The Labor Market Is Undergoing a Seismic Shift as Markets Await September’s Jobs Report

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When the Labor Department releases its monthly report on the job market early Friday, all eyes will be on the headline number of how many new positions employers created in September.

© (FREDERIC J. BROWN/Getty Images) Applicants receive help with their applications during a job fair at a Post Office in Los Angeles, California on September 30, 2021, as the US Postal Service looks to fill 40,000 seasonal-worker positions in preparation for the winter holidays. – Mail delivery across the United States will slow down beginning October 1st as the US Postal Service implements new service standards. (Photo by Frederic J. BROWN / AFP) (Photo by FREDERIC J. BROWN/AFP via Getty Images)

Expectations are that the number will come in around 500,000, or more than double the disappointing 235,000 added in August, which was a major miss from the consensus forecasts.

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But focusing on a single number, good or bad, may serve only as a guidepost along a journey that has been anything but normal. After shedding more than 22 million jobs in one month last year as the coronavirus brought on a national shutdown of the economy, much progress has been made in the labor market. More than 18 million jobs have been restored since March 2020.

However, the monthly churn has obscured the broader trend of disruption in the job market, which over the last 18 months has shown signs of undergoing a seismic shift the likes of which has not been seen for generations.

A complex stew of trends – reflecting the country’s changing demographics, governmental policies, technological change and a reevaluation of the contract between employer and worker – has brought about the tightest labor market of modern times. And, it is not likely to get better any time soon.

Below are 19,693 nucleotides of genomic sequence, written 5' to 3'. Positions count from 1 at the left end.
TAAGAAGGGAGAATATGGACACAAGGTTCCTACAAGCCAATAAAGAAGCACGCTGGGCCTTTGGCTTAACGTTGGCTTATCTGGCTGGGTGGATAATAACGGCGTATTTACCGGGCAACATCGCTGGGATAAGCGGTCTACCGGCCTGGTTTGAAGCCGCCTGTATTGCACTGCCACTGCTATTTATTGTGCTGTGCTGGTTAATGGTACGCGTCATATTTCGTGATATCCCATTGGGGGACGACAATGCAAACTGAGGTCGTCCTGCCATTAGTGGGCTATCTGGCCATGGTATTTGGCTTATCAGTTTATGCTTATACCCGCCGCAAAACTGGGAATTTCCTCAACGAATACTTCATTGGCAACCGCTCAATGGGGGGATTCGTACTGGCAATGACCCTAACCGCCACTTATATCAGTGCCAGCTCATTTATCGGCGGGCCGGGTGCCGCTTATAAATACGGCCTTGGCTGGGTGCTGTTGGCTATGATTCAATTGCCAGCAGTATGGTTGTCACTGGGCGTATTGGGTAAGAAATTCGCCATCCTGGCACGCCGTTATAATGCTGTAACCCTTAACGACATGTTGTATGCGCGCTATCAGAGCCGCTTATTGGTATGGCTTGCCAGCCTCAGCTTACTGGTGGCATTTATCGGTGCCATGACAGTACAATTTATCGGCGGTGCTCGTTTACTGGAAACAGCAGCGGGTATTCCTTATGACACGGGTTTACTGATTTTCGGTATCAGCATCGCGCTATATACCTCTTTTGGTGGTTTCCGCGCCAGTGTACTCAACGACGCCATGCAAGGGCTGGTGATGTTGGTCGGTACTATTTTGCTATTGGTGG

Indeed, the monthly jobs report from the National Federation of Independent Business released Thursday found that 51% of small business owners reported job openings they cannot fill, up one point from August and a second consecutive record monthly reading.

“More and more small business owners are struggling to find workers for their open positions,” NFIB Chief Economist Bill Dunkelberg said. “For most small employers, labor costs are the largest operating outlay and owners will be compelled to pass those costs on to their customers by raising prices.”

Clearly, the COVID-19 pandemic upended norms across the economy, in some cases hastening changes that were already afoot and in others rewriting the rules that had governed the labor market for years. And business, which has spent the better part of four decades substituting capital for labor through automation, offshoring and productivity improvements, now finds itself with not enough labor to meet the demands of its customers.

“The retirement of baby boomers, lingering challenges associated with the pandemic and a ‘you only live once’ philosophy among younger workers are driving a structural shift in the labor market away from the conditions that had prevailed since the 1980s,” economists Tuan Nyguyen and Joseph Brusuelas wrote this week in The Real Economy blog.

“In many ways, this is the biggest change to the domestic economy since the automotive industry was forced to adapt to more dynamic foreign competition,” the pair added.

The forces affecting the labor market are powerful, in some cases unprecedented, and for many businesses something that they are still coming to grips with. Rarely, if ever, has there been a recovery from a recession where there was a shortage of labor.

Consider the headwinds facing the labor market and, by implication, the broader economy:

An Acceleration of Retirements

While the economy overall has seen a record high number of “quits” – persons leaving the workforce voluntarily – baby boomers have been at the forefront of the departure wave. Some 3.2 million more boomers retired in the third quarter of 2020 than in the same period a year earlier.